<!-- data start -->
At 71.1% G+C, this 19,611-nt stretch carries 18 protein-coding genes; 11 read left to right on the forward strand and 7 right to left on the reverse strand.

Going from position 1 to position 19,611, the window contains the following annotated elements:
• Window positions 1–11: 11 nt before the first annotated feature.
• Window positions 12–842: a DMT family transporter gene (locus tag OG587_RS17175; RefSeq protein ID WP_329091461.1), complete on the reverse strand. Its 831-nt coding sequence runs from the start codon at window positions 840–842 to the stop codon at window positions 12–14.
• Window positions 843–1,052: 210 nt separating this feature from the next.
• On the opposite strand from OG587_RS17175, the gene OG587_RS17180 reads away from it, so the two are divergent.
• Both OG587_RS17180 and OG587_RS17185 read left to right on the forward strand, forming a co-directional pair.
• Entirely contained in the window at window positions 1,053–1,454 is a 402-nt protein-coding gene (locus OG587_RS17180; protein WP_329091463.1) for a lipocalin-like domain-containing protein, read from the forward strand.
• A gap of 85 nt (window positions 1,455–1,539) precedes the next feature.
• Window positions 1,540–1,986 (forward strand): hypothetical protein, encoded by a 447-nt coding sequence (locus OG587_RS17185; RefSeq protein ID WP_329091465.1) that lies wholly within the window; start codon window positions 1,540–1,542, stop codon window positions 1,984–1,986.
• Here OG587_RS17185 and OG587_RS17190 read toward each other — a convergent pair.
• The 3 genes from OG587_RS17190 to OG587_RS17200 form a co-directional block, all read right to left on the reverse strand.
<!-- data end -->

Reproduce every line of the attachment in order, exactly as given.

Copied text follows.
At 71.1% G+C, this 19,611-nt stretch carries 18 protein-coding genes; 11 read left to right on the forward strand and 7 right to left on the reverse strand.

Going from position 1 to position 19,611, the window contains the following annotated elements:
• Window positions 1–11: 11 nt before the first annotated feature.
• Window positions 12–842: a DMT family transporter gene (locus tag OG587_RS17175; RefSeq protein ID WP_329091461.1), complete on the reverse strand. Its 831-nt coding sequence runs from the start codon at window positions 840–842 to the stop codon at window positions 12–14.
• Window positions 843–1,052: 210 nt separating this feature from the next.
• On the opposite strand from OG587_RS17175, the gene OG587_RS17180 reads away from it, so the two are divergent.
• Both OG587_RS17180 and OG587_RS17185 read left to right on the forward strand, forming a co-directional pair.
• Entirely contained in the window at window positions 1,053–1,454 is a 402-nt protein-coding gene (locus OG587_RS17180; protein WP_329091463.1) for a lipocalin-like domain-containing protein, read from the forward strand.
• A gap of 85 nt (window positions 1,455–1,539) precedes the next feature.
• Window positions 1,540–1,986 (forward strand): hypothetical protein, encoded by a 447-nt coding sequence (locus OG587_RS17185; RefSeq protein ID WP_329091465.1) that lies wholly within the window; start codon window positions 1,540–1,542, stop codon window positions 1,984–1,986.
• Here OG587_RS17185 and OG587_RS17190 read toward each other — a convergent pair.
• The 3 genes from OG587_RS17190 to OG587_RS17200 form a co-directional block, all read right to left on the reverse strand.